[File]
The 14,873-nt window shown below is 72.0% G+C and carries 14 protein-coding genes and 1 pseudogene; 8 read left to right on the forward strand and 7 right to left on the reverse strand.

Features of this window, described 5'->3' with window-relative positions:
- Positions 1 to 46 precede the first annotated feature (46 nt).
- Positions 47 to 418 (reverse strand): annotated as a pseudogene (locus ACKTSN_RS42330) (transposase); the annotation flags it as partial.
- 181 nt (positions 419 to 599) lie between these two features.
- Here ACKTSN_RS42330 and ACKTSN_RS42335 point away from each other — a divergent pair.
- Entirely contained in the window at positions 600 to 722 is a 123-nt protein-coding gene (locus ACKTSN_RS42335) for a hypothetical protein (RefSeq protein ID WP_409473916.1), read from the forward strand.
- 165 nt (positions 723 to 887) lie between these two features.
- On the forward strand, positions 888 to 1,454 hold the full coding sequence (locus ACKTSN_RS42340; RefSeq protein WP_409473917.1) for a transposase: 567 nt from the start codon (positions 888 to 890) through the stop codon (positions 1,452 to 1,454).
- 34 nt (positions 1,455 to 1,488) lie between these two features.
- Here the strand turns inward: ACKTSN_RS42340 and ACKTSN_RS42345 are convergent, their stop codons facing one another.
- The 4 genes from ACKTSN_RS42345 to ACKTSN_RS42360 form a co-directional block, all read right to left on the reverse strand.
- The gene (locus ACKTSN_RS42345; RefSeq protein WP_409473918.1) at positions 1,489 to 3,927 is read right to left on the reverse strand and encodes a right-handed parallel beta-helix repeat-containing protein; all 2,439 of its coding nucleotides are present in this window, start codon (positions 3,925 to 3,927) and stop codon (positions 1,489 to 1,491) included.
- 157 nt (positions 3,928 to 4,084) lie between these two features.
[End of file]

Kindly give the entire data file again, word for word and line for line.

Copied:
The 14,873-nt window shown below is 72.0% G+C and carries 14 protein-coding genes and 1 pseudogene; 8 read left to right on the forward strand and 7 right to left on the reverse strand.

Features of this window, described 5'->3' with window-relative positions:
- Positions 1 to 46 precede the first annotated feature (46 nt).
- Positions 47 to 418 (reverse strand): annotated as a pseudogene (locus ACKTSN_RS42330) (transposase); the annotation flags it as partial.
- 181 nt (positions 419 to 599) lie between these two features.
- Here ACKTSN_RS42330 and ACKTSN_RS42335 point away from each other — a divergent pair.
- Entirely contained in the window at positions 600 to 722 is a 123-nt protein-coding gene (locus ACKTSN_RS42335) for a hypothetical protein (RefSeq protein ID WP_409473916.1), read from the forward strand.
- 165 nt (positions 723 to 887) lie between these two features.
- On the forward strand, positions 888 to 1,454 hold the full coding sequence (locus ACKTSN_RS42340; RefSeq protein WP_409473917.1) for a transposase: 567 nt from the start codon (positions 888 to 890) through the stop codon (positions 1,452 to 1,454).
- 34 nt (positions 1,455 to 1,488) lie between these two features.
- Here the strand turns inward: ACKTSN_RS42340 and ACKTSN_RS42345 are convergent, their stop codons facing one another.
- The 4 genes from ACKTSN_RS42345 to ACKTSN_RS42360 form a co-directional block, all read right to left on the reverse strand.
- The gene (locus ACKTSN_RS42345; RefSeq protein WP_409473918.1) at positions 1,489 to 3,927 is read right to left on the reverse strand and encodes a right-handed parallel beta-helix repeat-containing protein; all 2,439 of its coding nucleotides are present in this window, start codon (positions 3,925 to 3,927) and stop codon (positions 1,489 to 1,491) included.
- 157 nt (positions 3,928 to 4,084) lie between these two features.